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Kazakhstan's Decision Makers.

Decision making in Kazakhstan is concentrated in the hands of one man, the president of the republic, and a small number of persons around him aided by experts. The process follows presidential decrees issued in March 1997 re-centralising authority in all the sectors.

President Nursultan Nazarbayev involves himself in all the big E&P deals, pipeline agreements or downstream projects. To promote Kazakhstan and attract foreign investors, he has travelled around the world since the country's independence and collapse of the Soviet Union in late 1991. He has a Boeing 747 to take him anywhere and, at the presidential palace in the capital Astana, he meets the top IOC executives.

There is a lot of corruption and nepotism and Nazarbayev is said to have become one of the wealthiest men in the world. He has given his relatives key positions. But after the late 2011 labour riots in the oil producing region of Mangistau in the west, he has suspended the role of his billionaire son-in-law, Timur Kulibayev, as chairman of the state's SWF, Samruk-Kazyna (SK) which owns the integrated super-NOC KazMunaiGaz (KMG) and many other public-sector companies. So Kulibayev is no longer the most powerful man in the petroleum sector next to Nazarbayev. Nazarbayev's first daughter Dariga is a very wealthy figure and controls the national TV network Khabar. She has initiated some of the most important decisions in the government, including a moratorium on the privatisation of strategic assets such as KMG. She has divorced her husband, Rakhat Aliyev, who was a deputy foreign minister and part of the decision making system but now is being pursued for arrest on serious charges; he remains outside the country.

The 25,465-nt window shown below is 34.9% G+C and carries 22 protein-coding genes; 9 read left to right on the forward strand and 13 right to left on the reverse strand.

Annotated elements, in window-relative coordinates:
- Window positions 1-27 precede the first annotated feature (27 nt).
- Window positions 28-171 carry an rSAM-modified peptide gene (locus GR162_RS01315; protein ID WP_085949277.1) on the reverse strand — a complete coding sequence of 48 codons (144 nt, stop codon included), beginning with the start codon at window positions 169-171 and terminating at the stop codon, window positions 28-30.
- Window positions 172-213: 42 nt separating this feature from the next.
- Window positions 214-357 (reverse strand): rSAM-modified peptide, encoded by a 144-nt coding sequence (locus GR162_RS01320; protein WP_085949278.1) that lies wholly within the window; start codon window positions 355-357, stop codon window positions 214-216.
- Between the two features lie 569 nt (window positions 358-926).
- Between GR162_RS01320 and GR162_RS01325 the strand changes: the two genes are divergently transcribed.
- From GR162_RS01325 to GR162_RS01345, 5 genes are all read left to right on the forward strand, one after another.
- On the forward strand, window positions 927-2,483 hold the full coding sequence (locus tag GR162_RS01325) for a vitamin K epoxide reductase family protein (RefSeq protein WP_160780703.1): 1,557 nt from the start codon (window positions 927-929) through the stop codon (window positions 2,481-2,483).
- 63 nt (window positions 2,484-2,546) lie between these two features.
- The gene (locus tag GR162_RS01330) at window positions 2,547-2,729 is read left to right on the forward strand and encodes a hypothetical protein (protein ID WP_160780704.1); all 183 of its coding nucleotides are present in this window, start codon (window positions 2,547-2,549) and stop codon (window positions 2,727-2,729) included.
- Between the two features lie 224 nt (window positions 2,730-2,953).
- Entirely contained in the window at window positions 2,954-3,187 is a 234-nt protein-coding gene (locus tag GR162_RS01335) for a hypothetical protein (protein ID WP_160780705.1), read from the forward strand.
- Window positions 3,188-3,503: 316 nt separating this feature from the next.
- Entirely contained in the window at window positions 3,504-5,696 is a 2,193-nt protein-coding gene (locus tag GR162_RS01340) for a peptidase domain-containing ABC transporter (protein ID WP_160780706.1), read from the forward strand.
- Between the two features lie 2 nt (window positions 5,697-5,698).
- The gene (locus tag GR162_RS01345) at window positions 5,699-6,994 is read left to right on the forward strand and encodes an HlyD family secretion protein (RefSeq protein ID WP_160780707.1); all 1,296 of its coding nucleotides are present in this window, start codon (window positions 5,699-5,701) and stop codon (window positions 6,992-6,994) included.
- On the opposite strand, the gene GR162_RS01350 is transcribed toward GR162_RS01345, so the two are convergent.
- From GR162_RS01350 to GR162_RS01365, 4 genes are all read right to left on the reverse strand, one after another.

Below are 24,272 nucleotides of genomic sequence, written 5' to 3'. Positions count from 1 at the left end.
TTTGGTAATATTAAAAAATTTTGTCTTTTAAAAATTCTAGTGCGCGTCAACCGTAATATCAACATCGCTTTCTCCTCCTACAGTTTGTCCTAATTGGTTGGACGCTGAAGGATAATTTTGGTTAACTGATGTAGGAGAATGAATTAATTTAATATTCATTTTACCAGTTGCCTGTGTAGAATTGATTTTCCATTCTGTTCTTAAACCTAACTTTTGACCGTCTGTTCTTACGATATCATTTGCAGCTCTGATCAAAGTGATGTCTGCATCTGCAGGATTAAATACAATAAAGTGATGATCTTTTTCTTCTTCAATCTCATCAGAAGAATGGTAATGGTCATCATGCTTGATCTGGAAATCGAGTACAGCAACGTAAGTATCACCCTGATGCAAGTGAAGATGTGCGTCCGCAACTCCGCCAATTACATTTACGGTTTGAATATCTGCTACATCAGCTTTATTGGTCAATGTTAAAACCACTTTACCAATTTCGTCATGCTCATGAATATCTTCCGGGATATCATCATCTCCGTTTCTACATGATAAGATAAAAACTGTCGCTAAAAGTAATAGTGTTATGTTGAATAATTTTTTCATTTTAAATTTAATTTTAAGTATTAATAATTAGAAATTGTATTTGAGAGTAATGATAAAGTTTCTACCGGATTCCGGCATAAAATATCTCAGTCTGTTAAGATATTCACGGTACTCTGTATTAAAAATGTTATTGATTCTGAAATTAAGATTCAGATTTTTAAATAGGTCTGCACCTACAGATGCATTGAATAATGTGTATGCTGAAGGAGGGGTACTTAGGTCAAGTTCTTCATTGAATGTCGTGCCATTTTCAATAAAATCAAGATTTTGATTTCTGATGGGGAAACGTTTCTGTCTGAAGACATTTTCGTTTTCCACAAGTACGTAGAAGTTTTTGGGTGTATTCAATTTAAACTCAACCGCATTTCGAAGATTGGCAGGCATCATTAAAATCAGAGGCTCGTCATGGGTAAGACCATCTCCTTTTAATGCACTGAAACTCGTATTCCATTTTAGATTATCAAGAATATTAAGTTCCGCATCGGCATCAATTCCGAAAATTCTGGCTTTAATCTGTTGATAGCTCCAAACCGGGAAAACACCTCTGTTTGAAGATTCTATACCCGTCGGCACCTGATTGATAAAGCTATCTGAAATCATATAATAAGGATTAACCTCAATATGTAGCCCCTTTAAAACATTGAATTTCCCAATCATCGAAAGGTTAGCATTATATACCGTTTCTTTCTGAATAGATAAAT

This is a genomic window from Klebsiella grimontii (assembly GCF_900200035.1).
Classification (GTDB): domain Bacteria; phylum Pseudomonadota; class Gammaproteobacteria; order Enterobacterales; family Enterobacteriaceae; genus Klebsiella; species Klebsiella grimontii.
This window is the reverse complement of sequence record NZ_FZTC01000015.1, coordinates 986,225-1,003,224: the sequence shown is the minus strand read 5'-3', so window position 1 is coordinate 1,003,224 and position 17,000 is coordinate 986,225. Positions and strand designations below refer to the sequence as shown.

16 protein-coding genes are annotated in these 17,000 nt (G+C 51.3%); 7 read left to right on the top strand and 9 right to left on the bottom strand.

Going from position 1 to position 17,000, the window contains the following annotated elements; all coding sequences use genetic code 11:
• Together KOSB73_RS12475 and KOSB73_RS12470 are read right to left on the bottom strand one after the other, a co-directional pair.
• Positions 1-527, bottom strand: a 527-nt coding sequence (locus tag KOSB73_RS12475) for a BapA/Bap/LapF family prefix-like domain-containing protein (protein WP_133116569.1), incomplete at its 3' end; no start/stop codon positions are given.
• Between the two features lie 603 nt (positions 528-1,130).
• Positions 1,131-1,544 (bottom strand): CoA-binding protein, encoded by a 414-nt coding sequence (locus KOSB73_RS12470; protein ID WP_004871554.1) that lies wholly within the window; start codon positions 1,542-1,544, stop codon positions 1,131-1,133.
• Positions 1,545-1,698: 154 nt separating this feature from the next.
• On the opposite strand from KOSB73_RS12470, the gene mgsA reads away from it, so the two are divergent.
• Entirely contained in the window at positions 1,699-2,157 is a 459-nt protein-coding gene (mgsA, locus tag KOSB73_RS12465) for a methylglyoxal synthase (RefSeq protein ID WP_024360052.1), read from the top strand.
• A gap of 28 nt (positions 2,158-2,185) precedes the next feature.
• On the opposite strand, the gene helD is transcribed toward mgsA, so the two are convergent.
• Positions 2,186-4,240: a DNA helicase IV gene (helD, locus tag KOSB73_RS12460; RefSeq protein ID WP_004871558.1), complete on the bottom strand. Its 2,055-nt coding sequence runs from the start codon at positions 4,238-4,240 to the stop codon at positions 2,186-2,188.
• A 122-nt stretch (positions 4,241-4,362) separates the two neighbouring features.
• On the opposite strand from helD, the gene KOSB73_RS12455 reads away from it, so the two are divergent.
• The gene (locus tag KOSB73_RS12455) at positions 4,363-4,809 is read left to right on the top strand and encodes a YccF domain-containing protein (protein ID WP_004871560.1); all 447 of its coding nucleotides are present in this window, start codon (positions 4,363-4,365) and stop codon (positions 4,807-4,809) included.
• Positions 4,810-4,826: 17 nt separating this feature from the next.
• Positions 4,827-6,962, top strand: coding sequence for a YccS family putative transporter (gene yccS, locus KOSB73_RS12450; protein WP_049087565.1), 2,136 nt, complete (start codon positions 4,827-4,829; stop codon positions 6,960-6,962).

Nazarbayev's critics call his regime a "kleptocracy". But Nazarbayev has proved to be a shrewd survivor, having maintained stability in the country since its independence from the Soviet Union.

It was hoped in late 1996 that, eventually, there would be some degree of de-centralisation in Kazakh decision making as a result massive privatisations and restructuring then pursued by a reformist prime minister (PM), Akezhan Kazhegeldin, who was forced to resign on Oct. 10, 1997. Nazarbayev's March 1997 decrees slashed Kazhegeldin's government by 50% with seven ministries dissolved and set up four presidential commissions crippling the PM's main functions.

Soon after changing the government, in February 2002 Nazarbayev decreed a merger of KazakhOil and the oil/gas pipeline monopoly TransNefteGaz under KazMunaiGaz (KMG). Kulibayev, husband of Nazarbayev's second daughter, was behind the merger. This helped consolidate changes made under the 1997 decrees, which had marked a turning point in the Kazakh economic philosophy as policy lines and measures by presidential commissions reversed reform-related plans launched by Kazhegeldin's initial government. Kazhegeldin was fired in 1997 and now he is in the banned opposition (see gmt6KazWhoAug6-12).
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Publication:APS Review Downstream Trends
Geographic Code:9KAZA
Date:Aug 6, 2012
Words:462
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